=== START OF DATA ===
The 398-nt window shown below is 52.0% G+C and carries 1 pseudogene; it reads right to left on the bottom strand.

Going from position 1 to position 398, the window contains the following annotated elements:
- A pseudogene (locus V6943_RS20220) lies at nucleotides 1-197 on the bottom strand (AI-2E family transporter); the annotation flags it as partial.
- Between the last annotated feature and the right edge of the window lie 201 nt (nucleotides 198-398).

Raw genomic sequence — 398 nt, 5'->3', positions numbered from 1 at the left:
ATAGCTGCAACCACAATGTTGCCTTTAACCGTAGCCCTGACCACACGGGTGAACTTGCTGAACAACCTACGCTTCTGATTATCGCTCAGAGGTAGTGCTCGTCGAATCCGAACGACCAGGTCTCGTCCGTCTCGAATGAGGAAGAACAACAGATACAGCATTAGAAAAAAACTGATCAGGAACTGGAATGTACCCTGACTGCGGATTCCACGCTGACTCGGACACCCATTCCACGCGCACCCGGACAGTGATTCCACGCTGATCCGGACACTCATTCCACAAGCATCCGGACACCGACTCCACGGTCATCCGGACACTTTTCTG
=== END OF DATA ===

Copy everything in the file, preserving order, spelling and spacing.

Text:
The 398-nt window shown below is 52.0% G+C and carries 1 pseudogene; it reads right to left on the bottom strand.

Going from position 1 to position 398, the window contains the following annotated elements:
- A pseudogene (locus V6943_RS20220) lies at nucleotides 1-197 on the bottom strand (AI-2E family transporter); the annotation flags it as partial.
- Between the last annotated feature and the right edge of the window lie 201 nt (nucleotides 198-398).

Raw genomic sequence — 398 nt, 5'->3', positions numbered from 1 at the left:
ATAGCTGCAACCACAATGTTGCCTTTAACCGTAGCCCTGACCACACGGGTGAACTTGCTGAACAACCTACGCTTCTGATTATCGCTCAGAGGTAGTGCTCGTCGAATCCGAACGACCAGGTCTCGTCCGTCTCGAATGAGGAAGAACAACAGATACAGCATTAGAAAAAAACTGATCAGGAACTGGAATGTACCCTGACTGCGGATTCCACGCTGACTCGGACACCCATTCCACGCGCACCCGGACAGTGATTCCACGCTGATCCGGACACTCATTCCACAAGCATCCGGACACCGACTCCACGGTCATCCGGACACTTTTCTG